Jeff & Amelia Jeffers, owners of both Garth's Auctioneers (Columbus, Ohio) and Selkirk Auctioneers (St.  Louis, Missouri)

Checking Up, Checking In & Checking Out Your Auction Firm

Posted: July 24, 2015 12:14 Last Updated: | Amelia & Jeff Jeffers

I work with collectors from all over the country. Many of the folks I meet tell me they just don't know how to compare auction and appraisal services. Do you choose the firm who offers the highest values when evaluating your items? Clearly, high values could simply be a tool for luring business. Do you go with the cheapest? Lower fees definitely do not mean highest return. What is the saying?  You get what you pay for? I always recommend that my potential sellers visit us for an auction, or - at the very least - check out our website before, during and after an auction...


Attributed to famed royal portraitist Franz Xavier Winterhalter, this painting of Napoleon III was commissioned by the Emperor and given to the Marquess of Londonderry, Charles Vane.

A Storied Past: The Marquess of Londonderry’s Portrait of Napoleon III

Posted: July 01, 2015 16:01 Last Updated: | Bill Rau

M.S. Rau Antiques has spent the past 103 years searching the world for objects that are both incredibly beautiful and one-of-a-kind.  Every now and then, we come across a piece that has that “it factor” of also having a fascinating story to tell…a work of art with a provenance that sounds as if it were taken from an epic legend rather than the pages of history. This exceptional Portrait of Napoleon III is just such a historical masterpiece. Attributed to renowned royal portraitist Franz Xavier Winterhalter, this portrait of Napoleon III was commissioned and given by the Empero...


Protect Your Antique Rugs from Fading with These Tips

Protect Your Antique Carpets from the Effects of Sunlight

Posted: June 26, 2015 12:15 Last Updated: | Omri Schwartz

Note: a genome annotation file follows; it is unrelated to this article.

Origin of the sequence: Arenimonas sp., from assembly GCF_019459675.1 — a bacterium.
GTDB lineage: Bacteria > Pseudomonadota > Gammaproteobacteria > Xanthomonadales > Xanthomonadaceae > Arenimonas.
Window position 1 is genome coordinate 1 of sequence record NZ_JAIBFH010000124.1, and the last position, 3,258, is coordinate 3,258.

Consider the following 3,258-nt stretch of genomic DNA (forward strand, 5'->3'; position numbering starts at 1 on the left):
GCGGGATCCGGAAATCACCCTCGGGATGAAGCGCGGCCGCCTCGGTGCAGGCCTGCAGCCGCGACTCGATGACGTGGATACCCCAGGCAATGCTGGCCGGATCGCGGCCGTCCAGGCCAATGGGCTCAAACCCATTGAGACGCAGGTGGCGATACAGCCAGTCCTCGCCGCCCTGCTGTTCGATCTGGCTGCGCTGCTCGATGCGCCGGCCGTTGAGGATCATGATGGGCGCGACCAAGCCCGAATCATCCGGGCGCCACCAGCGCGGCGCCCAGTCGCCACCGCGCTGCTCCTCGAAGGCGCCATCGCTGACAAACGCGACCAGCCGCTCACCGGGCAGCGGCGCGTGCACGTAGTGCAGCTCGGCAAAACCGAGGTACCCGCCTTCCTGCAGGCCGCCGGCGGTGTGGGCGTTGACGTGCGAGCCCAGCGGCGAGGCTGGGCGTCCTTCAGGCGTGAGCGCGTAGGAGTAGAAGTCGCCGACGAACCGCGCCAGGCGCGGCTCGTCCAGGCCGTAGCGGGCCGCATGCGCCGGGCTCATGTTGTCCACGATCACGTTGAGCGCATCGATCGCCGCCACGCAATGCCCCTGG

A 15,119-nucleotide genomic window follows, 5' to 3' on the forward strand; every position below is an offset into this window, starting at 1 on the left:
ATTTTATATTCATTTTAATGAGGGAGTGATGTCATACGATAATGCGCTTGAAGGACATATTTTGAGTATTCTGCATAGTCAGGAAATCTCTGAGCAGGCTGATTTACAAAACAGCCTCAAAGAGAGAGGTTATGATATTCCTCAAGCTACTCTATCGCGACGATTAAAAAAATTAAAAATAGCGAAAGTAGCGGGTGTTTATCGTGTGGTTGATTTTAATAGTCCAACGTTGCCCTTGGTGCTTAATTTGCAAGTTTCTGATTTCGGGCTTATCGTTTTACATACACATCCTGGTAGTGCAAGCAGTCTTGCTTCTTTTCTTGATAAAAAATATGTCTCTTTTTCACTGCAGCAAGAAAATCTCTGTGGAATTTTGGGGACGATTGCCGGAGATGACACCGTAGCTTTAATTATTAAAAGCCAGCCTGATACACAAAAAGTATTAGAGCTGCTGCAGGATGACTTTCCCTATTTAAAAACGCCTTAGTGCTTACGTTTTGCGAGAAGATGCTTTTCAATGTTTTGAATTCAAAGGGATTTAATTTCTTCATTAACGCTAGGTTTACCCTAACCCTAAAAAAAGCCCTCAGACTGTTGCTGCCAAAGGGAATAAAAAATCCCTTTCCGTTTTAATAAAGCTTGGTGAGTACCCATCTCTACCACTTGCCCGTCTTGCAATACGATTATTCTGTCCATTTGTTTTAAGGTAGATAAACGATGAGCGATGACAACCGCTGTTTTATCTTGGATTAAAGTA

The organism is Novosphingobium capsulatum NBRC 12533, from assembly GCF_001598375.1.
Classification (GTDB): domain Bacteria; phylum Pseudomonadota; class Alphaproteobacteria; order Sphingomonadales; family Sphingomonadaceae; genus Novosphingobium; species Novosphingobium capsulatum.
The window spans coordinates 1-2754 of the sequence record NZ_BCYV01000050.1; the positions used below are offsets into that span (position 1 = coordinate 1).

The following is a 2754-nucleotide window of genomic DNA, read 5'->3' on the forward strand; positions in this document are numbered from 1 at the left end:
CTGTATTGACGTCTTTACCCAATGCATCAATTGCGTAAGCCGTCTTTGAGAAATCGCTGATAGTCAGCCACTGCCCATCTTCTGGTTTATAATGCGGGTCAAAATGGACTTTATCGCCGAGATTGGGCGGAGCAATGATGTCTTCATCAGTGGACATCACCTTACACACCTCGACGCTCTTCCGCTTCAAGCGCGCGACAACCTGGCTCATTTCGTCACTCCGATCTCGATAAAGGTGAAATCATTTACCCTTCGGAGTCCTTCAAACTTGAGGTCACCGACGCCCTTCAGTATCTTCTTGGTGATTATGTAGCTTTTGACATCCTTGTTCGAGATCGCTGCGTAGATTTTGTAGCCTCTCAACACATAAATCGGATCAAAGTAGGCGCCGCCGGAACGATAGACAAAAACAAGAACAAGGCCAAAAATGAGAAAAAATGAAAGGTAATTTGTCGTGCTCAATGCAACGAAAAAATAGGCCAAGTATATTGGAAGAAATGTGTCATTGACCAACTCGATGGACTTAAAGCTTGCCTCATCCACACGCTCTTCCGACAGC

What You Should Know About Light and Antique Carpets It's a ritual at London's Victoria & Albert Museum. On the hour and half-hour, the Ardabil carpet is lit for a brief 10 minutes, so visitors to the Jameel Gallery of Islamic Art can behold its splendor. The enclosed display case and lighting system in Room 42 were specially crafted to showcase the world-famous 16th century Safavid carpet and to preserve its exquisite colors. While few collectors display priceless artifacts on the floor, most do value their antique carpets and want to protect the rich colors and stru...


Women work on hooked rugs in 1929 | Nazmiyal

Hooked Rugs: An American Tradition

Posted: June 08, 2015 09:29 Last Updated: | Omri Schwartz

Hooked Rugs -- American hooked rugs are as quintessentially American as jazz music is. Like the latter, it had a very humble beginning but grew to become a unique American tradition. Dismissed for its rustic and low quality until the early 20th century, handmade hooked rugs are now prized for their delightful folk art quality. Today, a thriving rug making industry had grown around it to meet the demands of a growing number of collectors. Rug hooking is a rug making technique that involves pulling loops or strips of fabric through a stiff woven base to make a rug...


Vintage Scandinavian Rug by Nazmiyal

Bauhaus and its Influence on Mid 20th Century Scandinavian Design

Posted: June 03, 2015 12:53 Last Updated: | Omri Schwartz

Bauhaus and its Influence on Scandinavian Design -- What comes to your mind when you think ofScandinavian design? If you know anything about it, you would immediately think of furniture, carpets, appliances and home accessories with pure forms and simple, clean lines. Scandinavian design is known for its elegance, minimalism, respect for natural materials, and superb craftsmanship. The key to its global popularity is the fine combination of aesthetics and utility. Modern Scandinavian design has its roots in traditional crafts, but it owes much to the functionali...


Oysterwood veneers, parquetry and bun feet distinguish this rare and exquisite William and Mary period chest.

Continental Inspirations: The Furniture of William and Mary

Posted: May 19, 2015 16:32 Last Updated: | Bill Rau

When the Dutch William III and his wife Mary II overthrew King James II in the 1688 Glorious Revolution, their victory signaled not only the end to the tensions that existed between the British Crown and Parliament, but also the beginning of a new era of decorative arts. William’s Protestant beliefs opened the door for Dutch, Flemish and French craftsmen to settle in England. These gifted artisans began to work with local cabinetmakers to incorporate their techniques and decorative forms to create a distinctive style of furniture known as William and Mary.   Though the reign of ...